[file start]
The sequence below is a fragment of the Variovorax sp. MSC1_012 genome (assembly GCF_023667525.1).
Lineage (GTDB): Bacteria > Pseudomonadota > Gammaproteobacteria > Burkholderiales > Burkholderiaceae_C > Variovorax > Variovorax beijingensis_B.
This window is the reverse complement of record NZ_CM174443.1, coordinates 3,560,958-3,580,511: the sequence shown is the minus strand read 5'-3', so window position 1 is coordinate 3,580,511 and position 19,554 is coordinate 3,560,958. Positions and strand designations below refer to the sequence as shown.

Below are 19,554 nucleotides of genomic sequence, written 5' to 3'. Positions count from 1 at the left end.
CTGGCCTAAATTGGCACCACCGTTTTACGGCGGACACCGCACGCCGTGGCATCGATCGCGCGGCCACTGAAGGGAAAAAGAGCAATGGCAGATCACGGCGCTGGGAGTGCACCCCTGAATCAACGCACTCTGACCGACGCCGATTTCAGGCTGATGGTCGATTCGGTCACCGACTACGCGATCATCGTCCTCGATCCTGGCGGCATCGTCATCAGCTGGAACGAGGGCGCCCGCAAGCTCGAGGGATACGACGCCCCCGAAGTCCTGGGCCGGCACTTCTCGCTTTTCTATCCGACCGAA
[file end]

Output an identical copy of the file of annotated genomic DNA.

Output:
The sequence below is a fragment of the Variovorax sp. MSC1_012 genome (assembly GCF_023667525.1).
Lineage (GTDB): Bacteria > Pseudomonadota > Gammaproteobacteria > Burkholderiales > Burkholderiaceae_C > Variovorax > Variovorax beijingensis_B.
This window is the reverse complement of record NZ_CM174443.1, coordinates 3,560,958-3,580,511: the sequence shown is the minus strand read 5'-3', so window position 1 is coordinate 3,580,511 and position 19,554 is coordinate 3,560,958. Positions and strand designations below refer to the sequence as shown.

Below are 19,554 nucleotides of genomic sequence, written 5' to 3'. Positions count from 1 at the left end.
CTGGCCTAAATTGGCACCACCGTTTTACGGCGGACACCGCACGCCGTGGCATCGATCGCGCGGCCACTGAAGGGAAAAAGAGCAATGGCAGATCACGGCGCTGGGAGTGCACCCCTGAATCAACGCACTCTGACCGACGCCGATTTCAGGCTGATGGTCGATTCGGTCACCGACTACGCGATCATCGTCCTCGATCCTGGCGGCATCGTCATCAGCTGGAACGAGGGCGCCCGCAAGCTCGAGGGATACGACGCCCCCGAAGTCCTGGGCCGGCACTTCTCGCTTTTCTATCCGACCGAA